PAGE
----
Saturday, June 30, 2007

Der Erlkönig

Here's another of my favorite German poems. It is a widely known tale, the Erlkönig being a much-feared bogeyman under many a child's bed. Goethe wrote it in 1782 & Franz Shubert, always on the lookout for a good text, set it to music and still stands today as one of his most loved lieder.

It's a tale of great tension and horror: a blustery night, lots of wind: a father cradling his sick young son in his arms as he gallops through the night on his horse. While the father is concerned about the sick child, the sick child is more concerned with the apparition that beckons him along side the horse and the terrifying reality that his father isn't buying any of it.

The father, thinking the boy is delirious, doesn't give much weight to the boy's cries and, en fin, both meet with a bad end. Not exactly a "Date Poem".

Der Erlkönig
Wer reitet so spät durch Nacht und Wind?
Es ist der Vater mit seinem Kind;
Er hat den Knaben wohl in dem Arm,
Er faßt ihn sicher, er hält ihn warm.

Mein Sohn, was birgst du so bang dein Gesicht? -
Siehst Vater, du den Erlkönig nicht?
Den Erlenkönig mit Kron und Schweif? -
Mein Sohn, es ist ein Nebelstreif.

-»Du liebes Kind, komm, geh mit mir!
Gar schöne Spiele spiel ich mit dir;
Manch bunte Blumen sind an dem Strand,
Meine Mutter hat manch gülden Gewand.«

Mein Vater, mein Vater, und hörest du nicht,
Was Erlenkönig mir leise verspricht? -
Sei ruhig, bleibe ruhig, mein Kind;
In dürren Blättern säuselt der Wind.

- »Willst, feiner Knabe, du mit mir gehn?
Meine Töchter sollen dich warten schön;
Meine Töchter führen den nächtlichen Reihn
Und wiegen und tanzen und singen dich ein.«

Mein Vater, mein Vater, und siehst du nicht dort
Erlkönigs Töchter am düstern Ort? -
Mein Sohn, mein Sohn, ich seh es genau:
Es scheinen die alten Weiden so grau.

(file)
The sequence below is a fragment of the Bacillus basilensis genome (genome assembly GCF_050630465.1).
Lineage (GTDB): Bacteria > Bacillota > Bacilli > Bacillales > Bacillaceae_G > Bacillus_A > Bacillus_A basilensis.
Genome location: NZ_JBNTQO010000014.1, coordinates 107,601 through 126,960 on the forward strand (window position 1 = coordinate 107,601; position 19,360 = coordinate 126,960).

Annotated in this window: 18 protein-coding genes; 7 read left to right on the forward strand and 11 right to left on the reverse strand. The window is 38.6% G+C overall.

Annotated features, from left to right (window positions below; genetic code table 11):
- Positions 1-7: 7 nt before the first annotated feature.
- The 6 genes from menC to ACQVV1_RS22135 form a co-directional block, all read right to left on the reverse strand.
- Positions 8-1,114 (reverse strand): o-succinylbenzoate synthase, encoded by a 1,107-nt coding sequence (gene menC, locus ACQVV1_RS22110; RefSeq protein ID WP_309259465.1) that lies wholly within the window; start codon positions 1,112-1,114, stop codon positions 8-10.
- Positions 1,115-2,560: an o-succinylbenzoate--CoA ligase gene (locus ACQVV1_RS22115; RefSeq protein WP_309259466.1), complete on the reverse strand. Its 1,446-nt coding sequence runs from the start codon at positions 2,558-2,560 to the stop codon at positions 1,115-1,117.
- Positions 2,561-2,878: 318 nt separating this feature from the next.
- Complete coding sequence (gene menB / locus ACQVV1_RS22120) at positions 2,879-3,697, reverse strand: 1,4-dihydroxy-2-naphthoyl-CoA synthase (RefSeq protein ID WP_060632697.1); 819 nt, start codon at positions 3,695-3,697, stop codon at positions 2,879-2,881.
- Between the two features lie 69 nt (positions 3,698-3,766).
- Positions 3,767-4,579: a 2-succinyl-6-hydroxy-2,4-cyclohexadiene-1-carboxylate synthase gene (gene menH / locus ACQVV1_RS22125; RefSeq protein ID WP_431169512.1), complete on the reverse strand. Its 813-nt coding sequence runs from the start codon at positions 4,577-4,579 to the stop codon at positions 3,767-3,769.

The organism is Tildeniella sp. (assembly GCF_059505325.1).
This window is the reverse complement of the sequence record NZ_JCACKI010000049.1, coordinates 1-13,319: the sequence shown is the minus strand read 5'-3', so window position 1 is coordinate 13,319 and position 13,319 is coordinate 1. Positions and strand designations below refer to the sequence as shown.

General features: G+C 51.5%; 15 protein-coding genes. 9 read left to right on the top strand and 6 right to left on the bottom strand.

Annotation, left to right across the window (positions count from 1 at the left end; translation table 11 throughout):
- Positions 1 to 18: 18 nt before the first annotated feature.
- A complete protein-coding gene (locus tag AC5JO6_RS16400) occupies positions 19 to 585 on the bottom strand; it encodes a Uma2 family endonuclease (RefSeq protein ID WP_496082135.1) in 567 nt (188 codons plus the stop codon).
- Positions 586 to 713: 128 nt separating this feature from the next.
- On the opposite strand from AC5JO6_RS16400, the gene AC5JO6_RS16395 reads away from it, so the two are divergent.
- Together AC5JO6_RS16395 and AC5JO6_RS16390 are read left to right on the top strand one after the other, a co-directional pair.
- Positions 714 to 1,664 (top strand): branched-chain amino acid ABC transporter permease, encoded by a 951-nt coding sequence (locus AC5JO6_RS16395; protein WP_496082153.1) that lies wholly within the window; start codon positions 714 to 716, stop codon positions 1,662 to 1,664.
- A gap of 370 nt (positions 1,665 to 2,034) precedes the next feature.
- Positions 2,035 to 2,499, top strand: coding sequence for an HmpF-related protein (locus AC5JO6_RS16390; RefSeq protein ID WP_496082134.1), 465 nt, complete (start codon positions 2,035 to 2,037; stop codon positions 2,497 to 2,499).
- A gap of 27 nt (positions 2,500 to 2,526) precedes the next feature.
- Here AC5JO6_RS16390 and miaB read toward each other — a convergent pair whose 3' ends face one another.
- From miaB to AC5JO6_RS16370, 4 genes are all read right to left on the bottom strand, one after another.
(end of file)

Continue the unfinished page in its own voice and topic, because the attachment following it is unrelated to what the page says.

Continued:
- »Ich liebe dich, mich reizt deine schöne Gestalt;
Und bist du nicht willig, so brauch ich Gewalt.«
Mein Vater, mein Vater, jetzt faßt er mich an!
Erlkönig hat mir ein Leids getan! -

Dem Vater grauset's, er reitet geschwind,
Er hält in den Armen das ächzende Kind,
Erreicht den Hof mit Mühe und Not;
In seinen Armen das Kind war tot.

~Johann Wolfgang Goethe

The Erl-King

O who rides by night thro' the woodland so wild?
It is the fond father embracing his child;
And close the boy nestles within his loved arm,
To hold himself fast, and to keep himself warm.

"O father, see yonder! see yonder!" he says;
"My boy, upon what dost thou fearfully gaze?"
"O, 'tis the Erl-King with his crown and his shroud."
"No, my son, it is but a dark wreath of the cloud."

The Erl-King Speaks
"O come and go with me, thou loveliest child;
By many a gay sport shall thy time be beguiled;
My mother keeps for thee many a fair toy,
And many a fine flower shall she pluck for my boy."

"O father, my father, and did you not hear
The Erl-King whisper so low in my ear?"
"Be still, my heart's darling--my child, be at ease;
It was but the wild blast as it sung thro' the trees."

"O wilt thou go with me, thou loveliest boy?
My daughter shall tend thee with care and with joy;
She shall bear thee so lightly thro' wet and thro' wild,
And press thee, and kiss thee, and sing to my child."

"O father, my father, and saw you not plain
The Erl-King's pale daughter glide past thro' the rain?"
"Oh yes, my loved treasure, I knew it full soon;
It was the grey willow that danced to the moon."

"O come and go with me, no longer delay,
Or else, silly child, I will drag thee away."
"O father! O father! now, now, keep your hold,
The Erl-King has seized me--his grasp is so cold!"

Sore trembled the father; he spurr'd thro' the wild,
Clasping close to his bosom his shuddering child;
He reaches his dwelling in doubt and in dread,
But, clasp'd to his bosom, the infant was dead.

-- Transliterated by
Sir Walter Scott (1731 - 1832)

Here is the complete lieder sung by, I believe, Dietrich Fischer-Dieskau - THE master of Shubert lieder. Click on Frankie's original manuscript below to hear the entire drama.